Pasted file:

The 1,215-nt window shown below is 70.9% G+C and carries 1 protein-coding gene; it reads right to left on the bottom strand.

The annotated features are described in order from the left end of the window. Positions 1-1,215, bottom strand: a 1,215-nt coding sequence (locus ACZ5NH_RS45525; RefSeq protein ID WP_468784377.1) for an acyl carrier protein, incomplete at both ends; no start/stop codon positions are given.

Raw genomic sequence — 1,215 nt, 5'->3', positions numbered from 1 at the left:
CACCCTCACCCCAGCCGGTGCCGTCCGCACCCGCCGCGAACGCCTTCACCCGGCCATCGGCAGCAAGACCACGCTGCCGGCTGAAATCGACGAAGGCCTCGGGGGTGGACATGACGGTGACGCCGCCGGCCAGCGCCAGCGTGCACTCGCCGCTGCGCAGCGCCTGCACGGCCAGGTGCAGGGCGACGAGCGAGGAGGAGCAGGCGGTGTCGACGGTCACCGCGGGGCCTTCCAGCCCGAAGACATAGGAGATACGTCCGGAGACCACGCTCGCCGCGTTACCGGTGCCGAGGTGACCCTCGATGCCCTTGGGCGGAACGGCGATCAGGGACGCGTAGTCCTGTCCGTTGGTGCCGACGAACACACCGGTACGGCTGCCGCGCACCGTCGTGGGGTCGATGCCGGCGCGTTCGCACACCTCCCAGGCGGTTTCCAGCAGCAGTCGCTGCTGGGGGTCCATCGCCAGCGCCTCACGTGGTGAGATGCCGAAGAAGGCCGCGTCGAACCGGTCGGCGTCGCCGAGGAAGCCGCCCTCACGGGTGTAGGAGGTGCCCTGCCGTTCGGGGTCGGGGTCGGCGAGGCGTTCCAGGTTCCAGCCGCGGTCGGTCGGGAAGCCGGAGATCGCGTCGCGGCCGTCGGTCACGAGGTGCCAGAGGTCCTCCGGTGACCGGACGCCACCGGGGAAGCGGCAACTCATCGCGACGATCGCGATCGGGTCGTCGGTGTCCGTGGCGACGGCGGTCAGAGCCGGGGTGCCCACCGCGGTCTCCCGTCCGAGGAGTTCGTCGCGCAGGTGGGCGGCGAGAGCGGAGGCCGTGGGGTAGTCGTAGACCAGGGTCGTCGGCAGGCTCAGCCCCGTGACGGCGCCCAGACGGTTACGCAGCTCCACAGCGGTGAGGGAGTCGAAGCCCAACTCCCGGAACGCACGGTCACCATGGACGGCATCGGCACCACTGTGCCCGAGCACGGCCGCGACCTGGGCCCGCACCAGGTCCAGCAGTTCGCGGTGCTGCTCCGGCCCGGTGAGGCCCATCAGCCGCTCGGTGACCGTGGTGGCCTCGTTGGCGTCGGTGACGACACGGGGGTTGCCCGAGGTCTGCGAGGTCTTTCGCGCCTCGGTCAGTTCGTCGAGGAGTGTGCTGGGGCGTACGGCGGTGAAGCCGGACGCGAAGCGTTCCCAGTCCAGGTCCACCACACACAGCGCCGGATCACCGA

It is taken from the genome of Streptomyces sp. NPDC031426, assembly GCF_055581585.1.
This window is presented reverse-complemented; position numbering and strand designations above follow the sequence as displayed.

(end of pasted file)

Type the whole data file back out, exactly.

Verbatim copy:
The 1,215-nt window shown below is 70.9% G+C and carries 1 protein-coding gene; it reads right to left on the bottom strand.

The annotated features are described in order from the left end of the window. Positions 1-1,215, bottom strand: a 1,215-nt coding sequence (locus ACZ5NH_RS45525; RefSeq protein ID WP_468784377.1) for an acyl carrier protein, incomplete at both ends; no start/stop codon positions are given.

Raw genomic sequence — 1,215 nt, 5'->3', positions numbered from 1 at the left:
CACCCTCACCCCAGCCGGTGCCGTCCGCACCCGCCGCGAACGCCTTCACCCGGCCATCGGCAGCAAGACCACGCTGCCGGCTGAAATCGACGAAGGCCTCGGGGGTGGACATGACGGTGACGCCGCCGGCCAGCGCCAGCGTGCACTCGCCGCTGCGCAGCGCCTGCACGGCCAGGTGCAGGGCGACGAGCGAGGAGGAGCAGGCGGTGTCGACGGTCACCGCGGGGCCTTCCAGCCCGAAGACATAGGAGATACGTCCGGAGACCACGCTCGCCGCGTTACCGGTGCCGAGGTGACCCTCGATGCCCTTGGGCGGAACGGCGATCAGGGACGCGTAGTCCTGTCCGTTGGTGCCGACGAACACACCGGTACGGCTGCCGCGCACCGTCGTGGGGTCGATGCCGGCGCGTTCGCACACCTCCCAGGCGGTTTCCAGCAGCAGTCGCTGCTGGGGGTCCATCGCCAGCGCCTCACGTGGTGAGATGCCGAAGAAGGCCGCGTCGAACCGGTCGGCGTCGCCGAGGAAGCCGCCCTCACGGGTGTAGGAGGTGCCCTGCCGTTCGGGGTCGGGGTCGGCGAGGCGTTCCAGGTTCCAGCCGCGGTCGGTCGGGAAGCCGGAGATCGCGTCGCGGCCGTCGGTCACGAGGTGCCAGAGGTCCTCCGGTGACCGGACGCCACCGGGGAAGCGGCAACTCATCGCGACGATCGCGATCGGGTCGTCGGTGTCCGTGGCGACGGCGGTCAGAGCCGGGGTGCCCACCGCGGTCTCCCGTCCGAGGAGTTCGTCGCGCAGGTGGGCGGCGAGAGCGGAGGCCGTGGGGTAGTCGTAGACCAGGGTCGTCGGCAGGCTCAGCCCCGTGACGGCGCCCAGACGGTTACGCAGCTCCACAGCGGTGAGGGAGTCGAAGCCCAACTCCCGGAACGCACGGTCACCATGGACGGCATCGGCACCACTGTGCCCGAGCACGGCCGCGACCTGGGCCCGCACCAGGTCCAGCAGTTCGCGGTGCTGCTCCGGCCCGGTGAGGCCCATCAGCCGCTCGGTGACCGTGGTGGCCTCGTTGGCGTCGGTGACGACACGGGGGTTGCCCGAGGTCTGCGAGGTCTTTCGCGCCTCGGTCAGTTCGTCGAGGAGTGTGCTGGGGCGTACGGCGGTGAAGCCGGACGCGAAGCGTTCCCAGTCCAGGTCCACCACACACAGCGCCGGATCACCGA

It is taken from the genome of Streptomyces sp. NPDC031426, assembly GCF_055581585.1.
This window is presented reverse-complemented; position numbering and strand designations above follow the sequence as displayed.